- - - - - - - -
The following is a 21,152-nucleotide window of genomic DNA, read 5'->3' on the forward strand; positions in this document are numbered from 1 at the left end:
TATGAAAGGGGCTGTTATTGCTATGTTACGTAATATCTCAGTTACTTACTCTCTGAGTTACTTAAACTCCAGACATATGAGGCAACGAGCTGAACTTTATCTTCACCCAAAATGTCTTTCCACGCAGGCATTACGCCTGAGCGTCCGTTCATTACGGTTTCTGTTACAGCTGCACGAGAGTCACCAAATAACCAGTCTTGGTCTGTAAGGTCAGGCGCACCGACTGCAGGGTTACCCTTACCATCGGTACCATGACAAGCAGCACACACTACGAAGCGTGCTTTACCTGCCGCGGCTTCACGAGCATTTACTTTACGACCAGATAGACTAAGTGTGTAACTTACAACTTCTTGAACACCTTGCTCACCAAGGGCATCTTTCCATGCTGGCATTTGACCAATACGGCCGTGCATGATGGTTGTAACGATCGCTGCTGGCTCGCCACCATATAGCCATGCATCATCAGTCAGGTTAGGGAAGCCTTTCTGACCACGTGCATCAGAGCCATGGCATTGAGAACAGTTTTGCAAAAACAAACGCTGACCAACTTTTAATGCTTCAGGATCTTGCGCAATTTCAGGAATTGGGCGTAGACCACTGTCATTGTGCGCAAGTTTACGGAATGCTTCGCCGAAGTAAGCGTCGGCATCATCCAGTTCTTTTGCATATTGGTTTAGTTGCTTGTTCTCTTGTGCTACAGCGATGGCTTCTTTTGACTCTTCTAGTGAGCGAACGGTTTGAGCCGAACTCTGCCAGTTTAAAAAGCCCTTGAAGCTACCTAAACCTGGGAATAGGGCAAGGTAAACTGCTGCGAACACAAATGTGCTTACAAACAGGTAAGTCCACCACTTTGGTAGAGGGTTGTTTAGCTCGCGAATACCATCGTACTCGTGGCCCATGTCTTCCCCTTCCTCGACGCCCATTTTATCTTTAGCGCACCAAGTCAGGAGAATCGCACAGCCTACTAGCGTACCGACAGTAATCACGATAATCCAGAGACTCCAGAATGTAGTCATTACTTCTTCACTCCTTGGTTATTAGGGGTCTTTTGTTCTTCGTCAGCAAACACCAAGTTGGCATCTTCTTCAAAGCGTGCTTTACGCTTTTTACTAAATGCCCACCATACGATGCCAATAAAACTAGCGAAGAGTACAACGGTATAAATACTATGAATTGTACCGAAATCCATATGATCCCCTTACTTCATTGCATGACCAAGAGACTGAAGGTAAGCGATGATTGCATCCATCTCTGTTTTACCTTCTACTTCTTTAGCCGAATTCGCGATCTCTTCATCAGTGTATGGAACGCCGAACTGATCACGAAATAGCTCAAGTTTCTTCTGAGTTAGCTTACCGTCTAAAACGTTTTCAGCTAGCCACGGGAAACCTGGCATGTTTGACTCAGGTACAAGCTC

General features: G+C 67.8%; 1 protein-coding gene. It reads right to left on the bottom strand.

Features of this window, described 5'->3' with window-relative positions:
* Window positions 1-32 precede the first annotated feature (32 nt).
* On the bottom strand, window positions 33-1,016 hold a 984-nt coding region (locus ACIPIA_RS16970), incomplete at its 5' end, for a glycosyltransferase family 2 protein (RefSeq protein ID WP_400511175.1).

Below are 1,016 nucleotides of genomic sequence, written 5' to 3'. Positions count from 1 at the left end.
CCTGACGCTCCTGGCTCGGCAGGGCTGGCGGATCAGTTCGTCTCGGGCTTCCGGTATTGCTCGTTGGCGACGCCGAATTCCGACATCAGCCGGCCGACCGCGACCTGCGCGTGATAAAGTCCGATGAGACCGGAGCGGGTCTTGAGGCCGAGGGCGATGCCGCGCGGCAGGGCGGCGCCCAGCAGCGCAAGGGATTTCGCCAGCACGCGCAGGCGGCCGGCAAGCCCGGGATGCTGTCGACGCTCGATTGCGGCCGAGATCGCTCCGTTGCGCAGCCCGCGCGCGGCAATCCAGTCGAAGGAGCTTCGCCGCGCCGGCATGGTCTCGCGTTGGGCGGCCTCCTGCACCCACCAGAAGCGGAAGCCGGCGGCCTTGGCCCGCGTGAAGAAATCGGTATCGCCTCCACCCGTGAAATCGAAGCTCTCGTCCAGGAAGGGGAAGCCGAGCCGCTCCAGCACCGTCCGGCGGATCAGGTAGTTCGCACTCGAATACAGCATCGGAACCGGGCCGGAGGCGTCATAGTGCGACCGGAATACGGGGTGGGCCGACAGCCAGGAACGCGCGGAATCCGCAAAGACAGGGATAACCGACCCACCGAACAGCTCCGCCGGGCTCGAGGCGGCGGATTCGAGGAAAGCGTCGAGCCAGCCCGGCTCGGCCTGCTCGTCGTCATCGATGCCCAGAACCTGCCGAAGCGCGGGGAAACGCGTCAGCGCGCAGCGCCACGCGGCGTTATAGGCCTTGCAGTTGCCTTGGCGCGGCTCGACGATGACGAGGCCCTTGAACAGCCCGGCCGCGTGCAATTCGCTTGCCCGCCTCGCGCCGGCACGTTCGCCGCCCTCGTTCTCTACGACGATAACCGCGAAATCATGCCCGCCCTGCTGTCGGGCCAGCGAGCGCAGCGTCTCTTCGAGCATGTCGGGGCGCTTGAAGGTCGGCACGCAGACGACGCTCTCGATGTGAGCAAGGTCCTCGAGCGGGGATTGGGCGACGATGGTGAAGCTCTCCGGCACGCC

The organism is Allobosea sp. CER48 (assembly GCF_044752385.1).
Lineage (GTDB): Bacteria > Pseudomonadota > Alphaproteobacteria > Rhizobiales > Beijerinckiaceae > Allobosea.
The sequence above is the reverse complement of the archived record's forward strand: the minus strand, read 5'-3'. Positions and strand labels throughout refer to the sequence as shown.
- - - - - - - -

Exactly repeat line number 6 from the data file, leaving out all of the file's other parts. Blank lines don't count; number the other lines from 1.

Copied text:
* On the bottom strand, window positions 33-1,016 hold a 984-nt coding region (locus ACIPIA_RS16970), incomplete at its 5' end, for a glycosyltransferase family 2 protein (RefSeq protein ID WP_400511175.1).